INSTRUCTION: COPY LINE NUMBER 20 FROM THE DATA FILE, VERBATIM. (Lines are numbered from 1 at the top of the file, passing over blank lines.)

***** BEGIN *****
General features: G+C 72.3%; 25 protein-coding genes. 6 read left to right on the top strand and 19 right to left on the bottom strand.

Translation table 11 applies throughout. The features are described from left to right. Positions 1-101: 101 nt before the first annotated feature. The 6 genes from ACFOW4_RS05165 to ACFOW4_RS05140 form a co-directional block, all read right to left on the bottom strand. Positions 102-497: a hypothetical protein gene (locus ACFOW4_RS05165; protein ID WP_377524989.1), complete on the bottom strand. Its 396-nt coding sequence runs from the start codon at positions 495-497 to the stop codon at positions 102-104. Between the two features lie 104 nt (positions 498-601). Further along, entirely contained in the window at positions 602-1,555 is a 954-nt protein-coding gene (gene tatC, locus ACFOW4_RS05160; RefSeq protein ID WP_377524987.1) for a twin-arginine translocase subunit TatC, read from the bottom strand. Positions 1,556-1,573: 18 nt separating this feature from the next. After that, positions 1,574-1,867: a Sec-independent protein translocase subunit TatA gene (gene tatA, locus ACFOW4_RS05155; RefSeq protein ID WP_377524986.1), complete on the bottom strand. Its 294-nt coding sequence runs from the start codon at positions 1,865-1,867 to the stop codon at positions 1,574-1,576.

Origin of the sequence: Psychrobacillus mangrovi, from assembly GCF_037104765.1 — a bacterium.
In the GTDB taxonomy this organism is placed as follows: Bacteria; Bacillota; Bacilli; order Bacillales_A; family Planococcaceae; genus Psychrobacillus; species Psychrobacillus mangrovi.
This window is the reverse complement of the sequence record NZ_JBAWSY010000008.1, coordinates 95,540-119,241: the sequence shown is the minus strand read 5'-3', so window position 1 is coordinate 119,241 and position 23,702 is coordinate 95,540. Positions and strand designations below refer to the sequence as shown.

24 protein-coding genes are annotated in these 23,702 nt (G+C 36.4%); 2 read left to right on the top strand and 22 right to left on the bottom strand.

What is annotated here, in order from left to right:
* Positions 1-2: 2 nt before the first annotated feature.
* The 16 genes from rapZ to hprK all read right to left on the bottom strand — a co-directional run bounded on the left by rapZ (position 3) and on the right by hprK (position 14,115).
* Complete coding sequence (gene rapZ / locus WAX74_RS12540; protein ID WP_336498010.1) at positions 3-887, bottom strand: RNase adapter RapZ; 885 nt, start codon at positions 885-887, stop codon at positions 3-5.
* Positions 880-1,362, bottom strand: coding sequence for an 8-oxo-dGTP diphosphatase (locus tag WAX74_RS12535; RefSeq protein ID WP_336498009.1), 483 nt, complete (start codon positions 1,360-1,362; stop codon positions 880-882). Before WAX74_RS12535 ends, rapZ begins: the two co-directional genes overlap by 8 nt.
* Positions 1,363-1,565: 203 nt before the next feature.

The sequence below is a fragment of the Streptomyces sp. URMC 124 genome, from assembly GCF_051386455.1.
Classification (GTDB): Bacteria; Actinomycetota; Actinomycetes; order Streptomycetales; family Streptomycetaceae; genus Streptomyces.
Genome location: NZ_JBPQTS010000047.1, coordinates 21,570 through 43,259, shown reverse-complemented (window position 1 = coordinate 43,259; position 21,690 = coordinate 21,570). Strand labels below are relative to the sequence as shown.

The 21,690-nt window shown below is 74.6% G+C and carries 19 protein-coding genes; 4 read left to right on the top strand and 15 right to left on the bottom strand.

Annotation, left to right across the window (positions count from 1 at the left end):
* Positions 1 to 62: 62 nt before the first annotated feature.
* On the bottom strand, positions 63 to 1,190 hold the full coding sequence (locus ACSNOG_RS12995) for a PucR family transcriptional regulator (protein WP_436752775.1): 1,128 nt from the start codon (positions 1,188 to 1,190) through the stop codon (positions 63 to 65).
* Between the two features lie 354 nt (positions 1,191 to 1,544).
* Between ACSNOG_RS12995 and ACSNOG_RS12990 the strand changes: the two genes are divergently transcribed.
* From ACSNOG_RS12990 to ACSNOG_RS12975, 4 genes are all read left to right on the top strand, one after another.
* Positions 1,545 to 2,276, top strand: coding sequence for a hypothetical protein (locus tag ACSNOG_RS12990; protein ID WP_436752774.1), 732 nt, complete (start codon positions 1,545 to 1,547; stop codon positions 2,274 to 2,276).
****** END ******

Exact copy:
* Between the two features lie 354 nt (positions 1,191 to 1,544).